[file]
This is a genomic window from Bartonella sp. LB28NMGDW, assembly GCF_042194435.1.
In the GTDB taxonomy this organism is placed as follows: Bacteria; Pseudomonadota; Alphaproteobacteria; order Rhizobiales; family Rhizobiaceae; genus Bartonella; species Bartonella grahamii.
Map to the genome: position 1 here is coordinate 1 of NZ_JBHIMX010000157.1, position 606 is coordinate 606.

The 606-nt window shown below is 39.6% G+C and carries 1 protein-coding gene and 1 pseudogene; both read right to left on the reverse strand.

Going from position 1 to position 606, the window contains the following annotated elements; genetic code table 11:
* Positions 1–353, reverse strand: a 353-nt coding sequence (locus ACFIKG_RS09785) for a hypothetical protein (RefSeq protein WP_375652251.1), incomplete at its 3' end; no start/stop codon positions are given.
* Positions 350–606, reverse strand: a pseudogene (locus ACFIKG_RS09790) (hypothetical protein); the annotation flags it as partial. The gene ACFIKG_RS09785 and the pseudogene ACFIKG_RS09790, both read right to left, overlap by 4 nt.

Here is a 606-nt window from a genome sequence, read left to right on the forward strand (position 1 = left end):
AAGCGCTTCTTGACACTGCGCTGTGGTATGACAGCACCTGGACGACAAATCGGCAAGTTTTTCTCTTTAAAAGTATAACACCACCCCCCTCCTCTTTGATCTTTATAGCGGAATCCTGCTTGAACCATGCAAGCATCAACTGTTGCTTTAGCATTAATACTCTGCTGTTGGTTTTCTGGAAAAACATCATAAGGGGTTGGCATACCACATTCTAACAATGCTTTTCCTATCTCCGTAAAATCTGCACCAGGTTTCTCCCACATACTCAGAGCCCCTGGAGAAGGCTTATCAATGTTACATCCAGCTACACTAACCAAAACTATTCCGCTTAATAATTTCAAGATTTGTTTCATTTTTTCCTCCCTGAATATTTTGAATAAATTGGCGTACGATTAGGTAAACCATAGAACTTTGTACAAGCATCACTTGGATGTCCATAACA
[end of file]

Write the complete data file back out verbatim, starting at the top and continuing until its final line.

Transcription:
This is a genomic window from Bartonella sp. LB28NMGDW, assembly GCF_042194435.1.
In the GTDB taxonomy this organism is placed as follows: Bacteria; Pseudomonadota; Alphaproteobacteria; order Rhizobiales; family Rhizobiaceae; genus Bartonella; species Bartonella grahamii.
Map to the genome: position 1 here is coordinate 1 of NZ_JBHIMX010000157.1, position 606 is coordinate 606.

The 606-nt window shown below is 39.6% G+C and carries 1 protein-coding gene and 1 pseudogene; both read right to left on the reverse strand.

Going from position 1 to position 606, the window contains the following annotated elements; genetic code table 11:
* Positions 1–353, reverse strand: a 353-nt coding sequence (locus ACFIKG_RS09785) for a hypothetical protein (RefSeq protein WP_375652251.1), incomplete at its 3' end; no start/stop codon positions are given.
* Positions 350–606, reverse strand: a pseudogene (locus ACFIKG_RS09790) (hypothetical protein); the annotation flags it as partial. The gene ACFIKG_RS09785 and the pseudogene ACFIKG_RS09790, both read right to left, overlap by 4 nt.

Here is a 606-nt window from a genome sequence, read left to right on the forward strand (position 1 = left end):
AAGCGCTTCTTGACACTGCGCTGTGGTATGACAGCACCTGGACGACAAATCGGCAAGTTTTTCTCTTTAAAAGTATAACACCACCCCCCTCCTCTTTGATCTTTATAGCGGAATCCTGCTTGAACCATGCAAGCATCAACTGTTGCTTTAGCATTAATACTCTGCTGTTGGTTTTCTGGAAAAACATCATAAGGGGTTGGCATACCACATTCTAACAATGCTTTTCCTATCTCCGTAAAATCTGCACCAGGTTTCTCCCACATACTCAGAGCCCCTGGAGAAGGCTTATCAATGTTACATCCAGCTACACTAACCAAAACTATTCCGCTTAATAATTTCAAGATTTGTTTCATTTTTTCCTCCCTGAATATTTTGAATAAATTGGCGTACGATTAGGTAAACCATAGAACTTTGTACAAGCATCACTTGGATGTCCATAACA